Mercedes-Benz dropped off the long-term GLE 450 4Matic in early April, right as the shutdown from the global pandemic was getting underway. There was nowhere to go, and as such by the end of May, the poor, underused Mercedes family hauler had only 1,984 miles on it. An ominous mileage total if there ever was one, as well as one that’s way lower than I’d like to see on the odometer. Solution? Grab a startlingly inexpensive Airbnb just outside of Colorado City, Arizona, (Warren Jeffs country!) just south of the Utah border. Then toss the wife and 3-year-old in the Benz and hit the road for a 2,000-mile road trip, hitting the following breathtaking locales: Zion National Park, Bryce Canyon National Park, Pink Coral Sand Dunes State Park, and the North Rim of the Grand Canyon. How’d the GLE 450 handle a week of hot weather touring through some of the most beautiful places on earth? Keep reading!
If you were to visit your local Mercedes-Benz dealer and test-drive a GLE against the slightly smaller GLC, you might question why you’d need to spend the extra scrilla for the former. Yes, the GLE is bigger, but both are two-row SUVs that can be had with similar levels or power and luxury. Well, imagine your 5-foot-8 wife being able to sit comfortably without the abnormally tall, bored kiddo in the second row being able to reach, let alone kick, the back of her seat. The $11,750 price difference between the two (base price vs. base price) might best be explained in terms of the extra 4.8 inches of wheelbase. Although we (probably) brought too much stuff with us for a weeklong sojourn (you don’t hit the road with a 160-gallon kiddie pool?), the GLE had more than enough space in the back with both rear seats up.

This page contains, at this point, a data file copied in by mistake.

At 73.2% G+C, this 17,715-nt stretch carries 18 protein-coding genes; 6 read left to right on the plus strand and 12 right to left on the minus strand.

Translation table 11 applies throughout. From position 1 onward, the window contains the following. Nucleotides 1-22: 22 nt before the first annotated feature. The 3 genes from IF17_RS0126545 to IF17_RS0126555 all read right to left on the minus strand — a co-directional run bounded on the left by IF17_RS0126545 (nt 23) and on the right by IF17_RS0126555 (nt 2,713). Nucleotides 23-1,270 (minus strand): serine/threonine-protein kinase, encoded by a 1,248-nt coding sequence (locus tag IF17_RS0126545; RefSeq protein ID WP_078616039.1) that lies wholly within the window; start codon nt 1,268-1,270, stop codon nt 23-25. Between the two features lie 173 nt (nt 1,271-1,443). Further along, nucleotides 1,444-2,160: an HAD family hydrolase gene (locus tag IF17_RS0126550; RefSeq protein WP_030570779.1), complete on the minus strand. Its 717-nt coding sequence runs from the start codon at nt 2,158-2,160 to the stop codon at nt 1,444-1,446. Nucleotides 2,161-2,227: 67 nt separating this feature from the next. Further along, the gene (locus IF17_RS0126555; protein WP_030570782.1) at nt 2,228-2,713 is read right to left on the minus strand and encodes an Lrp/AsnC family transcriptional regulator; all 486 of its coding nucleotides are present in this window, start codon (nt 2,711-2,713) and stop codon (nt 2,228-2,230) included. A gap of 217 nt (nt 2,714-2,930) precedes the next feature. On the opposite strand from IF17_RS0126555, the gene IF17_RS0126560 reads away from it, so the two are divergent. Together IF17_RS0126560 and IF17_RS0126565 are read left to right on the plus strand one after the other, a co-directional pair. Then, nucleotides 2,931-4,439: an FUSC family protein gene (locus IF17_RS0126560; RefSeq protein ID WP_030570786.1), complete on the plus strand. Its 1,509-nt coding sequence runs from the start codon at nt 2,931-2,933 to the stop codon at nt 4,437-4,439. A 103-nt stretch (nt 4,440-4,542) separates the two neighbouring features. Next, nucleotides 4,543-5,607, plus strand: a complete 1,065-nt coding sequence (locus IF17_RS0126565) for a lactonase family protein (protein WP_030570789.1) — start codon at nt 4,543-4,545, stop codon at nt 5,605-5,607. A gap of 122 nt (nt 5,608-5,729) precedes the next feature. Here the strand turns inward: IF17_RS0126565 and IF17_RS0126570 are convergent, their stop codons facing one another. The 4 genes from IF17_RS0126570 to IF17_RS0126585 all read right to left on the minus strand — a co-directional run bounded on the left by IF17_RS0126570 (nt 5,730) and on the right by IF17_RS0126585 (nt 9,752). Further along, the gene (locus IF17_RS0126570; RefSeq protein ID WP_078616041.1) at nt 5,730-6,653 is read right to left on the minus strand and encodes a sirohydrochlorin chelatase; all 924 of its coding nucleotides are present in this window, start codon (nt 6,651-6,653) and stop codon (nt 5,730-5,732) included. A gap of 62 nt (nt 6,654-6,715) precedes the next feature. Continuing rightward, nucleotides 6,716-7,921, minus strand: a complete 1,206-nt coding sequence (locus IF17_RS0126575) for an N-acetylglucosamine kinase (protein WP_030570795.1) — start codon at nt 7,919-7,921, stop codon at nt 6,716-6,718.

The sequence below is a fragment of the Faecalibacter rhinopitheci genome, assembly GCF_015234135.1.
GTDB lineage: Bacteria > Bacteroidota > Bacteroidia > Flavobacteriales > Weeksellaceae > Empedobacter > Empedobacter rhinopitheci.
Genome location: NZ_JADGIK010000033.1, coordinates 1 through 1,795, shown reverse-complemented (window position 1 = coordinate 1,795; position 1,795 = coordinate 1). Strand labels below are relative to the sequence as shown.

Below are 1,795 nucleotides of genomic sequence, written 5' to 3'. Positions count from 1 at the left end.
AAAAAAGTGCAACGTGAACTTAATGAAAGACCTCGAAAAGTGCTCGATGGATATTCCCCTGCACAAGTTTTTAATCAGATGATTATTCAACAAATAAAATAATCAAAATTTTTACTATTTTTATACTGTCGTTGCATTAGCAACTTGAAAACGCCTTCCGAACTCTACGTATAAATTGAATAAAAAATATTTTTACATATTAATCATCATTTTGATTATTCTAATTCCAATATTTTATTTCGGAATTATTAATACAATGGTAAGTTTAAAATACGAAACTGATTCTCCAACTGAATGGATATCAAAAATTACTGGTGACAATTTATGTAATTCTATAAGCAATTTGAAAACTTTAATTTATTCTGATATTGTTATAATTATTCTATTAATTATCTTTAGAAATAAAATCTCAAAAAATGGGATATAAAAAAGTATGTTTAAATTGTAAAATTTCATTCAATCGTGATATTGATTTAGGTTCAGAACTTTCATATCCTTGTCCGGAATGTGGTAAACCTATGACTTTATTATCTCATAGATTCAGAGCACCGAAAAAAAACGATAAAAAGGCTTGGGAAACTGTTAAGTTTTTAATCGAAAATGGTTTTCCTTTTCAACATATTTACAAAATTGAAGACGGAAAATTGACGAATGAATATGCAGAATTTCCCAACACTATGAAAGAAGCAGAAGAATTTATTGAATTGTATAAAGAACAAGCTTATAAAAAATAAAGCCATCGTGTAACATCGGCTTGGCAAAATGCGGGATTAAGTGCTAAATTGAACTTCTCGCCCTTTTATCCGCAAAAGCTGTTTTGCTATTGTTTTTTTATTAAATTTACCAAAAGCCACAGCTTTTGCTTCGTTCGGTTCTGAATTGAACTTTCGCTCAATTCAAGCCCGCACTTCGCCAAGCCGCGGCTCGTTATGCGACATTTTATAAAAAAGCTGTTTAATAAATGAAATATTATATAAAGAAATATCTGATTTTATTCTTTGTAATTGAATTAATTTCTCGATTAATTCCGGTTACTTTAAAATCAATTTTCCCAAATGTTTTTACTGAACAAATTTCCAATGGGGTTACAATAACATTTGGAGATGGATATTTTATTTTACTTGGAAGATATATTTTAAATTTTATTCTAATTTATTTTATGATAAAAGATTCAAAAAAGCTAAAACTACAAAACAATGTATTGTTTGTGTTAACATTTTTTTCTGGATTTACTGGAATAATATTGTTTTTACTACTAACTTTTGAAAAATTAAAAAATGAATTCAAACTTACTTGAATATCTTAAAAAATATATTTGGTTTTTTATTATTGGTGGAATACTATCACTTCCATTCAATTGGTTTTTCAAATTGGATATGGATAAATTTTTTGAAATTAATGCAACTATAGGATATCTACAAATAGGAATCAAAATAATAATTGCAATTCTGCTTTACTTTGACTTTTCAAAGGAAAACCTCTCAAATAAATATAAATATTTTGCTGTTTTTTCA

Speaking of our kid, in some vehicles he gets carsick. Usually this is prefaced by the words, “It’s too bumpity,” and then comes the vomit. Usually as I’m pulling over on the side of the freeway/on our poor Audi. I’m happy to report that the optional $8,200 E-Active Body Control, which is a blend of air springs and 48-volt hydraulic dampers, is so smooth that he only complained of one belly ache on the entire trip, and that was after a questionable quesadilla. I mostly left the suspension in Comfort, but on more winding sections I’d slip it into Curve, the mode that uses the GLE’s built-in cameras to look at the road ahead and then level the vehicle accordingly as you drive around a corner. I did use Sport from time to time, but only in passing situations. Off Road mode, too, but only for bouncing the GLE up and down in the Airbnb’s driveway. Because I can.